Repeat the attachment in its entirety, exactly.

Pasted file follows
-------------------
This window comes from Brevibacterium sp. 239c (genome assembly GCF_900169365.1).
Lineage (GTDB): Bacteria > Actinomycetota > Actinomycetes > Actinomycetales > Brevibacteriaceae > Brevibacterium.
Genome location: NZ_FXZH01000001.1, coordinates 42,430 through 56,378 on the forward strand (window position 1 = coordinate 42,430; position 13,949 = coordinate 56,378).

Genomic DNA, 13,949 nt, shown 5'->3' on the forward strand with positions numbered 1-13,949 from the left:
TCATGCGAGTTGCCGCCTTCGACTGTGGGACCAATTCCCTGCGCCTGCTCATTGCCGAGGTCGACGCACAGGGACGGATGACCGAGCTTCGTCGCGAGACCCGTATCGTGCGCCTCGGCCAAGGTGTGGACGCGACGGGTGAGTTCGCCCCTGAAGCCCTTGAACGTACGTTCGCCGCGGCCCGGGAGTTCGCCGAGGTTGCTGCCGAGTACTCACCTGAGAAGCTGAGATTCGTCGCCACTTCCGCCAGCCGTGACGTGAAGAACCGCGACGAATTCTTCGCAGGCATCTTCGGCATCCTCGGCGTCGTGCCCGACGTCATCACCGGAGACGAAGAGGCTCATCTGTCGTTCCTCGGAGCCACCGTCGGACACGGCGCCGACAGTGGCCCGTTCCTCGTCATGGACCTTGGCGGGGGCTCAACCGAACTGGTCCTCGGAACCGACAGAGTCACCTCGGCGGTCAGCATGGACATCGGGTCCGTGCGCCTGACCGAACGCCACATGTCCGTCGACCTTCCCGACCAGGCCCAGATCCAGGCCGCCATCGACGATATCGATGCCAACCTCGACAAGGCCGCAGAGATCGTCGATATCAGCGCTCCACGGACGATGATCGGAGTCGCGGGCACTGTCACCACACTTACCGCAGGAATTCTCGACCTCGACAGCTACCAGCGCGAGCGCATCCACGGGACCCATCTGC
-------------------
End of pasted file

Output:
This window comes from Brevibacterium sp. 239c (genome assembly GCF_900169365.1).
Lineage (GTDB): Bacteria > Actinomycetota > Actinomycetes > Actinomycetales > Brevibacteriaceae > Brevibacterium.
Genome location: NZ_FXZH01000001.1, coordinates 42,430 through 56,378 on the forward strand (window position 1 = coordinate 42,430; position 13,949 = coordinate 56,378).

Genomic DNA, 13,949 nt, shown 5'->3' on the forward strand with positions numbered 1-13,949 from the left:
TCATGCGAGTTGCCGCCTTCGACTGTGGGACCAATTCCCTGCGCCTGCTCATTGCCGAGGTCGACGCACAGGGACGGATGACCGAGCTTCGTCGCGAGACCCGTATCGTGCGCCTCGGCCAAGGTGTGGACGCGACGGGTGAGTTCGCCCCTGAAGCCCTTGAACGTACGTTCGCCGCGGCCCGGGAGTTCGCCGAGGTTGCTGCCGAGTACTCACCTGAGAAGCTGAGATTCGTCGCCACTTCCGCCAGCCGTGACGTGAAGAACCGCGACGAATTCTTCGCAGGCATCTTCGGCATCCTCGGCGTCGTGCCCGACGTCATCACCGGAGACGAAGAGGCTCATCTGTCGTTCCTCGGAGCCACCGTCGGACACGGCGCCGACAGTGGCCCGTTCCTCGTCATGGACCTTGGCGGGGGCTCAACCGAACTGGTCCTCGGAACCGACAGAGTCACCTCGGCGGTCAGCATGGACATCGGGTCCGTGCGCCTGACCGAACGCCACATGTCCGTCGACCTTCCCGACCAGGCCCAGATCCAGGCCGCCATCGACGATATCGATGCCAACCTCGACAAGGCCGCAGAGATCGTCGATATCAGCGCTCCACGGACGATGATCGGAGTCGCGGGCACTGTCACCACACTTACCGCAGGAATTCTCGACCTCGACAGCTACCAGCGCGAGCGCATCCACGGGACCCATCTGC